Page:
Democracy, Justice, and the Welfare State
- Publish Date: 5/17/2000
- Dimensions: 6 x 9
- Page Count: 192 pages
- Hardcover ISBN: 978-0-271-02002-0
- Paperback ISBN: 978-0-271-02003-7
“This is an extremely clear, thoughtful, and sophisticated treatment of a range of issues surrounding the relationships among care, needs, justice, and democracy. It is a discussion that is informed by two case studies, but its major focus is upon the kinds of conceptual conclusions to which a consideration of these experiences directs our attention. Julie Anne White seeks to relocate the idea of care (away from the ‘independent’ rights-bearing individual) upon terrain where it is not vulnerable to the critique of neoliberals. But, at the same time, she resists certain conventional formulations of needs and of justice as (impartial) fairness—formulations that tend to devalue actors’ own accounts of their needs and, with it, their autonomy. Her appeal is to reconstruct care on the model of dialogic and discursive democracy.”
“Once we recognize that care is an important political concern, we face the question: what makes some forms of public care better than others? In this book, Julie White, through a series of excellent case studies, argues for public care that is democratic and non-paternalistic. She makes an important contribution to the evolving feminist ethics of care in describing essential political values for public care.”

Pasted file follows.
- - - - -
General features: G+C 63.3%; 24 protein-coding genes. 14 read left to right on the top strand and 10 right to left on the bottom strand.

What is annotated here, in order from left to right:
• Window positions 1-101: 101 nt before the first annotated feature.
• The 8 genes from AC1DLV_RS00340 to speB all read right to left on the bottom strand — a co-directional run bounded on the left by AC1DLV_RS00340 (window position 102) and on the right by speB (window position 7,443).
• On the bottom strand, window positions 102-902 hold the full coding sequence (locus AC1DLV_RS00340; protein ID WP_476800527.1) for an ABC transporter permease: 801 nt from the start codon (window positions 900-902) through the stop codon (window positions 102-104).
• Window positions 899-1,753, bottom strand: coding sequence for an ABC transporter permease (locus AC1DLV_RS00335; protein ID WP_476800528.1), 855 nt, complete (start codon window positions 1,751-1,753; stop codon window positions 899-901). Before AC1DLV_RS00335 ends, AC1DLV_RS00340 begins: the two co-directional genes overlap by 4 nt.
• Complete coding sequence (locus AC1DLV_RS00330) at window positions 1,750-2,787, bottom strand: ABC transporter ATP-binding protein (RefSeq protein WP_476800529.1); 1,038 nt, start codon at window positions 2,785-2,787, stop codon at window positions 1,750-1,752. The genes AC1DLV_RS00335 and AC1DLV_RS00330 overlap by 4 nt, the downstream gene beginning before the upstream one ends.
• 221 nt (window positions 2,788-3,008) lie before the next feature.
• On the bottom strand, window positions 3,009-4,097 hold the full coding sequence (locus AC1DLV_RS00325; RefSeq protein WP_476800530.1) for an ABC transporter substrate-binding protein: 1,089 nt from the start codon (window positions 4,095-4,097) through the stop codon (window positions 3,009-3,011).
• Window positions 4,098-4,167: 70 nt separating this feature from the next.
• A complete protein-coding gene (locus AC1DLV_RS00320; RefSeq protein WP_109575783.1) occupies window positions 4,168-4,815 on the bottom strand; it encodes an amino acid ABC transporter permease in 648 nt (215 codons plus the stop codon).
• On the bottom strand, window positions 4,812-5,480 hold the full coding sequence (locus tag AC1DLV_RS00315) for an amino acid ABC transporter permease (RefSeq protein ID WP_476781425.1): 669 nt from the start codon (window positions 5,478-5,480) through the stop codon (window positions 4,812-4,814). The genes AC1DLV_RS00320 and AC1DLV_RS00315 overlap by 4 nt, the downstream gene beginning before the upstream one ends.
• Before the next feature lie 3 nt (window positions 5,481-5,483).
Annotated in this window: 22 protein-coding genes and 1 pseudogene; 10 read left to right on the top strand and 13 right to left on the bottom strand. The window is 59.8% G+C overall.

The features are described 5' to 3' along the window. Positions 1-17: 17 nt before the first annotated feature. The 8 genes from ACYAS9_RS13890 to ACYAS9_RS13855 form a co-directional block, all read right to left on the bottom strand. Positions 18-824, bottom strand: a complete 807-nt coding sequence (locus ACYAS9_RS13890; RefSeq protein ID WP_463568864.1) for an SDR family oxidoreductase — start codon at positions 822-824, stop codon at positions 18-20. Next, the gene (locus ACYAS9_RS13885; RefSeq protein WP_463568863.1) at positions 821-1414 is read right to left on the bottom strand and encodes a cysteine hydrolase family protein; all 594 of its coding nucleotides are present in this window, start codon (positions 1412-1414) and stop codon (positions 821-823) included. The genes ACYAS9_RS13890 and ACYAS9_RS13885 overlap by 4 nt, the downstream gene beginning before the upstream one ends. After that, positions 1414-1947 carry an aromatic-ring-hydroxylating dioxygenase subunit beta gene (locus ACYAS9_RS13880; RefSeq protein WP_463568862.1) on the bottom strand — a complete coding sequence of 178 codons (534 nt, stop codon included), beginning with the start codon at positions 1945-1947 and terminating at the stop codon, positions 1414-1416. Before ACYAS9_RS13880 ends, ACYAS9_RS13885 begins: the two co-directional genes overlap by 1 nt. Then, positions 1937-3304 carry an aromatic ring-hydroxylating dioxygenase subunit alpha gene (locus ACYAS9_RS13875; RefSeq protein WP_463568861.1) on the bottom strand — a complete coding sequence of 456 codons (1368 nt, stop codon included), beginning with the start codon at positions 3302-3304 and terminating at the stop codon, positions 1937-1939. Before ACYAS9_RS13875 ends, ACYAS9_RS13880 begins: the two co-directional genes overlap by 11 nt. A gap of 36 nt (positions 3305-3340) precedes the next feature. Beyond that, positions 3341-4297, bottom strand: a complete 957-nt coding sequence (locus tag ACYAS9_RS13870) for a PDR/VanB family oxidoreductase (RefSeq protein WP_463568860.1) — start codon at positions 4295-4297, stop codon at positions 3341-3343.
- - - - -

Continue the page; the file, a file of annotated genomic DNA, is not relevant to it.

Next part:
“This book works well for students, other academics, and practitioners interested in welfare policy, particularly for those with political theory background.”
The commitment to “end welfare as we know it” shaped public policy in the 1990s. Analysts all seemed to agree that public welfare programs were a resounding failure. What should better public care look like?
Democracy, Justice, and the Welfare State sets up a dialogue between work on the ethic of care and studies of public care in practice. White argues that care as it is currently institutionalized often both assumes and perpetuates dependency and so paternalistic relationships of authority. Better public care requires that such paternalistic practices be challenged. Care appropriate to a democratic context must itself be a democratic practice.
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